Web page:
For this project i decided to model a Ceremonial knife from the newest Far Cry video game. I liked the design because of its simplicity yet also its complexity in certain areas of the geometry and topology.
I started this project by finding some reference photos online as well as attempting to get a good picture of it from the game itself, however I found it very difficult to get a good unobstructed profile view of the knife to use as my model reference. After messing around for too long trying to get a good picture i decided to draw my own reference picture. This let me get the proportions just the way i wanted to. I opened up Photoshop and painted a quick estimation to how i wanted the knife to look. I didn't worry about any details just yet as i didn't want to worry too much about how it looked until i had a base model done and could experiment with what looked good and what didn't.
When actually modeling the knife I started with the outline shape of the largest and simplest part of the knife, the blade itself. It is a fairly simple shape and I wanted to start placing vertices down to get a good reference for the mirror modifier to be reflected about. After this i jumped around all over the place working on small parts at a time. When modeling I find it best to jump around often to places you would know how to approach and mindlessly fill in the gaps while thinking about how to do the more topologically complex areas.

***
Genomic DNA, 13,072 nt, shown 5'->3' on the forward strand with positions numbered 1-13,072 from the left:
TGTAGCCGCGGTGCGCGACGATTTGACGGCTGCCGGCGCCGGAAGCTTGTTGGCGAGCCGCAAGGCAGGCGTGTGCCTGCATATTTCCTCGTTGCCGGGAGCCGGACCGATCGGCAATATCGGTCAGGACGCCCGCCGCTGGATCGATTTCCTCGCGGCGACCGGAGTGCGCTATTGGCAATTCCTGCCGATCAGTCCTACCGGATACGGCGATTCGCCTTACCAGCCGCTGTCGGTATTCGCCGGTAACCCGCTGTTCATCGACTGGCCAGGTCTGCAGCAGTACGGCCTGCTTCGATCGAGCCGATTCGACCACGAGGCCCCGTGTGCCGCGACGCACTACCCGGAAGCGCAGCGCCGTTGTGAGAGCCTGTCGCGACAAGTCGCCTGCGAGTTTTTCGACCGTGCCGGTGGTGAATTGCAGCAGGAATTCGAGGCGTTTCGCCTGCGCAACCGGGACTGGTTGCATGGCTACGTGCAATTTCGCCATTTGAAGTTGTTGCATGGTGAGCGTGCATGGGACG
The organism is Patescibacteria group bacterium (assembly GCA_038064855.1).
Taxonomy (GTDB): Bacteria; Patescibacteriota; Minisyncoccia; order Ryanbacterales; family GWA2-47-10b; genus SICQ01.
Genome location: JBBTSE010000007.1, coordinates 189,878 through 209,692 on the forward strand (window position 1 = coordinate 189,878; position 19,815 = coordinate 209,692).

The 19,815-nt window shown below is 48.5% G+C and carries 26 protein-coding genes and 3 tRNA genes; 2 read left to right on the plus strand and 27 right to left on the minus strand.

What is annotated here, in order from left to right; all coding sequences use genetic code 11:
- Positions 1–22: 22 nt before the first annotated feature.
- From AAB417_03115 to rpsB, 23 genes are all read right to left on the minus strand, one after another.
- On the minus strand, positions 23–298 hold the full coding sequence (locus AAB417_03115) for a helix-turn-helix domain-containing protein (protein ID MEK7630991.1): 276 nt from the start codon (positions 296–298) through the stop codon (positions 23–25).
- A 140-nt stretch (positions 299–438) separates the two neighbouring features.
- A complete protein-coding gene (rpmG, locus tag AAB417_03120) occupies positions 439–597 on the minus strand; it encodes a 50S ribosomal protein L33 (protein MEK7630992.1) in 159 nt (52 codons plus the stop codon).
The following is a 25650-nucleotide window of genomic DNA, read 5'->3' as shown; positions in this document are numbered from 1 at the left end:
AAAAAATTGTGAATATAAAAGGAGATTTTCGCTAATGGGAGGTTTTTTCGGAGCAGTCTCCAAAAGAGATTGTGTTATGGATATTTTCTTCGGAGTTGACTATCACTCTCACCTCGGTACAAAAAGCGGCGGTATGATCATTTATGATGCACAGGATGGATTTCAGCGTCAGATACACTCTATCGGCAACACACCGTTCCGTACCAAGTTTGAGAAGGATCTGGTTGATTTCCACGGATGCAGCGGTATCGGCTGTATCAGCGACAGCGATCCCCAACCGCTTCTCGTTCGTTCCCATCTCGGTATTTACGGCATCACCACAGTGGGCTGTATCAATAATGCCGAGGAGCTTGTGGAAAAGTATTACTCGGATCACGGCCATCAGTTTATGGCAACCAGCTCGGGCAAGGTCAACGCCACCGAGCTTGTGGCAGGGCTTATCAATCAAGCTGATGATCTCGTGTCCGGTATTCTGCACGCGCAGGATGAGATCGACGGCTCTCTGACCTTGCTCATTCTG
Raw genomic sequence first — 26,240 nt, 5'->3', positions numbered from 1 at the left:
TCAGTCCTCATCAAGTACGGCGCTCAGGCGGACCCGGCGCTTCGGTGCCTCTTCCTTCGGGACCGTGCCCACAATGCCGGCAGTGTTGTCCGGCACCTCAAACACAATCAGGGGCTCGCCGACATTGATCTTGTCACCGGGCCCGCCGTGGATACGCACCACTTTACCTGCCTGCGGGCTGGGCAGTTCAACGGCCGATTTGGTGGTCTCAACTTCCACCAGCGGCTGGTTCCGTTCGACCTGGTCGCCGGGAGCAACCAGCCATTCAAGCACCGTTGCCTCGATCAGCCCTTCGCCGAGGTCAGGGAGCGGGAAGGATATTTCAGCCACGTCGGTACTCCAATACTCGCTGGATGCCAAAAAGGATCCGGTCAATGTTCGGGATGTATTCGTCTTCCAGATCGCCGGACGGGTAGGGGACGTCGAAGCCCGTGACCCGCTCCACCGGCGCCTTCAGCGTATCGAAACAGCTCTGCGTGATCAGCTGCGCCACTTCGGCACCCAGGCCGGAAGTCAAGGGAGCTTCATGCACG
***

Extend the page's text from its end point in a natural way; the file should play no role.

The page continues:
The hardest parts on the model were the sharks tail as well as the scales on the handle. The tail was so hard because my goal for this project was to keep the entire model as one mesh. This caused some really difficult topological problems in the tail where is starts to curve around over top of itself.
In addition to the shark, the scales where quite hard as well, not because of the topology (in fact they are quite simplistic in their geometry) because of the sheer number of them. Most of the scales are duplicates of the others but a fair number of them (all the ones on the seams and at the head and base of the handle) were done individually. As well even the copies had to be individually linked to the previous scale by hand.
Unwrapping this model in some parts were very simple and nice and easy while in some parts were a total nightmare and consumed a lot of my time. The majority of the knife auto unwrapped very well with no help other than a seem down the entirety of the center edge loop. The only issue on the blade was that part of the sharks tail seemed to over lap on the base of the blade.
The parts that showed the issue unwrapping were the overlapping parts on the sharks tail fin as well as each individual scale of the handle. In order to get the scales to be unwrapped appropriately I had to go back and mark a seam around each individual scale. After marking the seams I had to move them all in to one position and have them overlapping so that I could paint one spot in Photoshop and have it transfer over to each individual scale. Just moving and positioning these scales properly took about 3 hours as there are over 250 scales on half of the handle alone.
The picture on the left shows the final unwrapped piece. The handle is in the top / middle right, the blade is along the bottom and the very small pieces on the left consist of small pieces from the sharks tail, gills, and the inside of the mouth.
On the right is the UV Map after being painted in Photoshop, and below are two references to show the model before and after the UV Map was applied.
The final rendering was completed with both a 4 times subsurface modifier and mirror modifier. After the two modifiers where completed the resulting model had over half a million vertices and faces.